How to help children communicate appropriately online

Socialising with friends and strangers has become a large part of online gaming and social media. Our expert panel has advice for supporting your child in communicating positively with others online.

Young girl with headphone and laptop

Will Gardner

Director, UK Safer Internet Centre, coordinators of Safer Internet Day and CEO, Childnet
Expert Website

Safer Internet Day aims to inspire a national conversation about using technology responsibly, respectfully, critically and creatively. For parents, carers and their families, there’s no better way to get started than sharing your favourite online experiences together. We encourage families to make discussions about the online world a normal part of their day-to-day lives – whether you’re into games, social media, or streaming, make time to sit down, chat and enjoy these things together.

Helpfully, these moments can also help children in understanding the right way to communicate online. The more often you speak honestly about life online, the more opportunities there are to introduce ideas about respectful language, empathy and more. Remember, the ways you talk about respect offline are just as useful when talking about the internet. Kind words, treating others as you’d like to be treated and taking a step back when needed are all great tips to share and model at home.

Karl Hopwood

Independent online safety expert
Expert Website

We know that when people communicate online, they often say things that they wouldn’t dream of saying in a face-to-face situation. Being online means that people can lose their inhibitions and not being able to see the person that they are communicating with means that there can be a lack of empathy. The age-old mantra of treating people in the way that you would like them to treat you should still apply. If you wouldn’t be prepared to say something to their face, then you probably shouldn’t be saying it online either – even if it does feel easier. It is absolutely crucial that adults model the right behaviours – setting a good example and not getting involved in online arguments is important; we all know that children and young people will follow the example that adults will set.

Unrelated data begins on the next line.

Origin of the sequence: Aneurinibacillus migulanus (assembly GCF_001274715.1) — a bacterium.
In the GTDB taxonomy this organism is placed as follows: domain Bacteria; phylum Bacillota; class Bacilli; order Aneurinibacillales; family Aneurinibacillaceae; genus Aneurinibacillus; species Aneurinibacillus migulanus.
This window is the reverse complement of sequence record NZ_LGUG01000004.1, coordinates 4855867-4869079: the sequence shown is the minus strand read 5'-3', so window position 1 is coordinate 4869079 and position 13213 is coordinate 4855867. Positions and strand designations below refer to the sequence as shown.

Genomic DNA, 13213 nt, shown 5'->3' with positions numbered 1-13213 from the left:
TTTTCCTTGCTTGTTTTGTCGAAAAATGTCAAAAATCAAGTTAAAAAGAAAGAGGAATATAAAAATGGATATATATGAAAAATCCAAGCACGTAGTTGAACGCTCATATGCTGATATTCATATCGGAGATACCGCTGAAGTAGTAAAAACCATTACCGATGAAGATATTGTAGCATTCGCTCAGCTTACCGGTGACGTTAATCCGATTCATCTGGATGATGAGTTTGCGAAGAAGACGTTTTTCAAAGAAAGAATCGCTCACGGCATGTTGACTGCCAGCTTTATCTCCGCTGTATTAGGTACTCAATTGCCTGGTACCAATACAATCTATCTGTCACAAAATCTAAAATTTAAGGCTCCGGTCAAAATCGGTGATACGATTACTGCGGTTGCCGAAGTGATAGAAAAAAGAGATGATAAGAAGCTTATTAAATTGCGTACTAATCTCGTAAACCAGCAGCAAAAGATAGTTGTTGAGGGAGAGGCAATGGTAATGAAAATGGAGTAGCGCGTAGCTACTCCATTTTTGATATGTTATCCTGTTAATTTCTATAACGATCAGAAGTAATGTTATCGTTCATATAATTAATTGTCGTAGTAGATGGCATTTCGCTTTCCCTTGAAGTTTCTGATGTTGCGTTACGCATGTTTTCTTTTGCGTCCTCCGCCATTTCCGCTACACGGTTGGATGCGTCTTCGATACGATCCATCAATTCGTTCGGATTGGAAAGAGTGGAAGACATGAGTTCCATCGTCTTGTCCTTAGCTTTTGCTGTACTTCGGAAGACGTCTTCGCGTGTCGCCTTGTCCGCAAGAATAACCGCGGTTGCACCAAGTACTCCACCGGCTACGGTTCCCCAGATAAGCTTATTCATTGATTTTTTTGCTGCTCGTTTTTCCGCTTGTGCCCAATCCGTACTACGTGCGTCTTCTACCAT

Some young people talk about banter online – whatever we think about ‘banter’, defined as good natured teasing – it is very difficult to do this online; the lack of facial expressions, body language, tone of voice and context means that it is easy for someone to misinterpret what is being said, and the person saying it won’t even know. Having a pause for thought before hitting ‘send’ is important. Fortunately, some of the tech companies are already using nudge technology – asking users whether they really want to say something if it appears that it might be hurtful or upsetting to someone else.

Andy Robertson

Freelance Family Technology Expert
Expert Website

Teaching good online behaviour is not all that different from teaching good real-world behaviour. Our children pick up on how we behave ourselves as much as how we tell them to behave. This means that a powerful step is to start while they are young and play online games together. There are lots of great examples of safe online games to play together. This creates a context where you and your child can experiment with different communication, make healthy mistakes together and learn how to treat others well.

As well as teaching healthy online communication there are some video games that offer a way for children to learn civic responsibility and participation. For example, this list of games that develop civic identity can be a great way to address topics such as discrimination, bullying and fairness.

A great example is Rainbow Billy where you have to listen carefully to the characters you meet so you can help them escape their fears and foibles to gain confidence and friendship.

Dr Elizabeth Milovidov, JD

Law Professor and Digital Parenting Expert
Expert Website

Landline rotary telephones, pen pal letters, public telephone booths or passing notes in class are a few examples of how tweens and teens connected before Internet existed. Today’s online communications allow young people to connect using text messages, chat, emojis, secret apps and more.

Not only have the tools of communication evolved, but the language that young people and children use to communicate have also evolved to include slang words, colloquial expressions and even emojis. And unfortunately, not everyone has the same reference guide to decipher the meaning, so online communications may be susceptible to misinterpretation.

We can encourage our children to be considerate with how they communicate with others online by using the same techniques that we use IRL:

  • Demonstrating by example and showing consideration in your own communications.
  • Reminding your children to be respectful of others.
  • The classic “think first, act second” works well online as well.
  • Finding teaching moments where you can — when watching movies together, chatting about school stories or even news stories.

In communications from yesterday or today, the power of language is the basis of connecting young people. And no matter what method our children and young people use to communicate online, parents and carers can raise digital children to be considerate of others – just as they do in real life.